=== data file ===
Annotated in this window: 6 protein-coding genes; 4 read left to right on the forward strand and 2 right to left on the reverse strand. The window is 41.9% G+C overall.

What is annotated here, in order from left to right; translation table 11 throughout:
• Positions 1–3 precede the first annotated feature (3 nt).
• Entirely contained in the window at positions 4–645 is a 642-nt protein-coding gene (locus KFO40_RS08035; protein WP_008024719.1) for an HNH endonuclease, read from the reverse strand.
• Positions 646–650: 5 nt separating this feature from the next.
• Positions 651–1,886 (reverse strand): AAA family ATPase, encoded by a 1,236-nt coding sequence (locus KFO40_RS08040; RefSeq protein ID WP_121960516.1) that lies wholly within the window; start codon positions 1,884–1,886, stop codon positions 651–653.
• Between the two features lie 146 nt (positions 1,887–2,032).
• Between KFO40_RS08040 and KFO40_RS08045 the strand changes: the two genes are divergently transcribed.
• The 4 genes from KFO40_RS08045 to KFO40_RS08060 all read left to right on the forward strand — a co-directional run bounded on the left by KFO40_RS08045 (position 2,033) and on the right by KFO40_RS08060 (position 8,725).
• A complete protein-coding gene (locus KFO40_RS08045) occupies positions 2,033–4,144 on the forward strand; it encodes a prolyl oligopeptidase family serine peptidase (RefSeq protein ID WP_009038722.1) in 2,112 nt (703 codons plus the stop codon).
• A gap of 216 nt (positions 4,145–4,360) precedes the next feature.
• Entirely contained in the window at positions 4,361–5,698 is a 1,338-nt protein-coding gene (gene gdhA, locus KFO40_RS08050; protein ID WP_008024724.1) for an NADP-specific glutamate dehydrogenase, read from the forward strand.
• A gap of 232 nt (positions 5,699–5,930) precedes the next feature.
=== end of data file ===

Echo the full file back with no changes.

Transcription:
Annotated in this window: 6 protein-coding genes; 4 read left to right on the forward strand and 2 right to left on the reverse strand. The window is 41.9% G+C overall.

What is annotated here, in order from left to right; translation table 11 throughout:
• Positions 1–3 precede the first annotated feature (3 nt).
• Entirely contained in the window at positions 4–645 is a 642-nt protein-coding gene (locus KFO40_RS08035; protein WP_008024719.1) for an HNH endonuclease, read from the reverse strand.
• Positions 646–650: 5 nt separating this feature from the next.
• Positions 651–1,886 (reverse strand): AAA family ATPase, encoded by a 1,236-nt coding sequence (locus KFO40_RS08040; RefSeq protein ID WP_121960516.1) that lies wholly within the window; start codon positions 1,884–1,886, stop codon positions 651–653.
• Between the two features lie 146 nt (positions 1,887–2,032).
• Between KFO40_RS08040 and KFO40_RS08045 the strand changes: the two genes are divergently transcribed.
• The 4 genes from KFO40_RS08045 to KFO40_RS08060 all read left to right on the forward strand — a co-directional run bounded on the left by KFO40_RS08045 (position 2,033) and on the right by KFO40_RS08060 (position 8,725).
• A complete protein-coding gene (locus KFO40_RS08045) occupies positions 2,033–4,144 on the forward strand; it encodes a prolyl oligopeptidase family serine peptidase (RefSeq protein ID WP_009038722.1) in 2,112 nt (703 codons plus the stop codon).
• A gap of 216 nt (positions 4,145–4,360) precedes the next feature.
• Entirely contained in the window at positions 4,361–5,698 is a 1,338-nt protein-coding gene (gene gdhA, locus KFO40_RS08050; protein ID WP_008024724.1) for an NADP-specific glutamate dehydrogenase, read from the forward strand.
• A gap of 232 nt (positions 5,699–5,930) precedes the next feature.